BRAND: I do want to see the Dead Marilyn. That's Marilyn Monroe?
Ms. DUMAS: Yes. And...
BRAND: What about this image fascinates you and why did you want to make a painting of it
Ms. DUMAS: My mother had just died and so I was actually very, very sad about that and I also was thinking, I have this opportunity to make this exhibition in America. Everyone say you have this big opportunity and I wasn't really painting. There was nothing that I could find that could hold my attention and concentration. And then I was looking for something else. And it was an article about her about a book that had come out called Goddess and it had this picture of her in next to a picture where she was laughing and smiling. And that- I had seen this long time ago but, I then have no intention to paint that because I have also no intention to, because I thought, you know, it's such a, you know, so many people who got badges, it's like saying goodbye, you know.
BRAND: Yeah, her images are everywhere.
Ms. DUMAS: Suddenly, in this very sad picture, I think my own personal sadness and all kinds of things came together and this was then actually my last painting for this year.
BRAND: We talked earlier about your self-portrait and the blond woman being the Banality of Evil. Was that part of why you chose...
Ms. DUMAS: But also looks like your self-portrait, yes, you have to think of that too, yeah, yeah.
BRAND: So the Marilyn Monroe, obviously a famous blond woman, does that figure into that same thinking?
Ms. DUMAS: Yeah, maybe, I mean, it maybe you can call that humor? While it doesn't sound humorous now, but I mean it's not that I have anything, you know, on Marilyn Monroe but indeed in a sort humorous way, because there is also humor in the world. I have to make a point of that. My partner, he says if I didn't have humor, the work would be much more pathetic but, you know, even with the Dead Marilyn the fact that I think in sort of the joke is on me, too. So, you know, there is quote I used to have in an old book of mine for a long where, I think it was by Samuel Beckett, there is nothing is as funny as unhappiness. And the fact of, that you smile also at the human condition, there is a smile in here too. It's true, it's true but because the people keep on writing about, you know, victimization and...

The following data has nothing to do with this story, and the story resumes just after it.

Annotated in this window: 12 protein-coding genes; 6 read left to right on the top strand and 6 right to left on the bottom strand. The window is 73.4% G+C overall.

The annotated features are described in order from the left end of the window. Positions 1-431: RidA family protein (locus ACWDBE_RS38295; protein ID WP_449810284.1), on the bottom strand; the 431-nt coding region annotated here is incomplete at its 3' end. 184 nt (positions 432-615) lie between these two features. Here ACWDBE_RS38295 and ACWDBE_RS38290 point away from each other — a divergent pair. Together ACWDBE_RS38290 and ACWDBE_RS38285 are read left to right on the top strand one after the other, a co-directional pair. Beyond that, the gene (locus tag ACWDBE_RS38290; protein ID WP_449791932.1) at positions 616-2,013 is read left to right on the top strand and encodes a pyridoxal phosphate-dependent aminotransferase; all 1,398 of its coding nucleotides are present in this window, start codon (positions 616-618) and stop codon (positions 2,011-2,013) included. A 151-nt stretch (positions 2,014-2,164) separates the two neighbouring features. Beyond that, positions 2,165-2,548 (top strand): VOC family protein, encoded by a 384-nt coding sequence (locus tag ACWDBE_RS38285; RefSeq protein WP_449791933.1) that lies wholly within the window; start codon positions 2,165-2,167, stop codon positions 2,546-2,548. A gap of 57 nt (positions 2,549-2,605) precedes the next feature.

BRAND: Well the images are pretty stark, I mean, you've got dead people. You've got pornographic images and got...
Ms. DUMAS: Yeah, but, yeah, but I think I done with the passion, the emphasis should be much more on that these people are strong and they believe in something, whether they are right or wrong they, I see it more positive, even if there is a lot of death.
BRAND: Marlene Dumas exhibition called Measuring Your Own Grave opens in Los Angeles on Sunday. In December, it will be in New York and in Houston next spring. You can see her paintings right now by going to our website, npr.org. Day to Day is a production of NPR News with contributions from Slate.com. I am Madeleine Brand.
COHEN: And I am Alex Cohen.